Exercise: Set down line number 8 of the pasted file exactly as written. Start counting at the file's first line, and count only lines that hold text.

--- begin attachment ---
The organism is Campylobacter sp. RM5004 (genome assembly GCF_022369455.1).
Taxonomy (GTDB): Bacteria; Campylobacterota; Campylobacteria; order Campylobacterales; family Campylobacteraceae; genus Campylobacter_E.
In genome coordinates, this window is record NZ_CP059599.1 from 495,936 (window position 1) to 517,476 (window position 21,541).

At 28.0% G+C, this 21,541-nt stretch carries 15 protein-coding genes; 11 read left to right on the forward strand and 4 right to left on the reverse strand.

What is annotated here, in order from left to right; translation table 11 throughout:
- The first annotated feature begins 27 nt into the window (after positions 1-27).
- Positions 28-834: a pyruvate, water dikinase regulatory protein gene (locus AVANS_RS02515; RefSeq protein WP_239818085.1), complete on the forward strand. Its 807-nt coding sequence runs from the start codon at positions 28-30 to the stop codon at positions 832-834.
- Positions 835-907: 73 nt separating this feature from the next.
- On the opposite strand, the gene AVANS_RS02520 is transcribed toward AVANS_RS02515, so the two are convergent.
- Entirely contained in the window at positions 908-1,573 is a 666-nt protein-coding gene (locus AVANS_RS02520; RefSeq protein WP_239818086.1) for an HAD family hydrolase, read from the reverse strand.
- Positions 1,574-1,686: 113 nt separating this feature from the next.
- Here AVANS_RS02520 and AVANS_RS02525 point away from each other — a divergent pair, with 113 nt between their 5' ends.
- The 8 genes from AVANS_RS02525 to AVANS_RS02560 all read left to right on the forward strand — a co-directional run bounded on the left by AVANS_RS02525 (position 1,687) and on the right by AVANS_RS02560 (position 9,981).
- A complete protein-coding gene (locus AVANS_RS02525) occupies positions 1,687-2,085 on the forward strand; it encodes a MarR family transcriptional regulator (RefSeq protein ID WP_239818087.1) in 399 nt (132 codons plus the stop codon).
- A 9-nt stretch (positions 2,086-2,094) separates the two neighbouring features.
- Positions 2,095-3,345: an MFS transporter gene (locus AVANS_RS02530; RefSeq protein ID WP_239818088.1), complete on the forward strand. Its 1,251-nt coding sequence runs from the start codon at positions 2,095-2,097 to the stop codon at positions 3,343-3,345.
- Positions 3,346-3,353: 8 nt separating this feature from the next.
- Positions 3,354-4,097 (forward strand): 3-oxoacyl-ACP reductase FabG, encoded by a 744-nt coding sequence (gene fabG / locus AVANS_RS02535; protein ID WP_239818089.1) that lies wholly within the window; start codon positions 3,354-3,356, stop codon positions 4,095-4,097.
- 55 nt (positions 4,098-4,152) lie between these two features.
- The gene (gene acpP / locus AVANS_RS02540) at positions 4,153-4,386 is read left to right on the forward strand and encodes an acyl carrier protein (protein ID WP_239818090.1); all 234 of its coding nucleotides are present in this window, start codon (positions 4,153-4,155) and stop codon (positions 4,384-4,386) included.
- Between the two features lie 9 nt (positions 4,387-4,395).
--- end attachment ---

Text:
- Positions 835-907: 73 nt separating this feature from the next.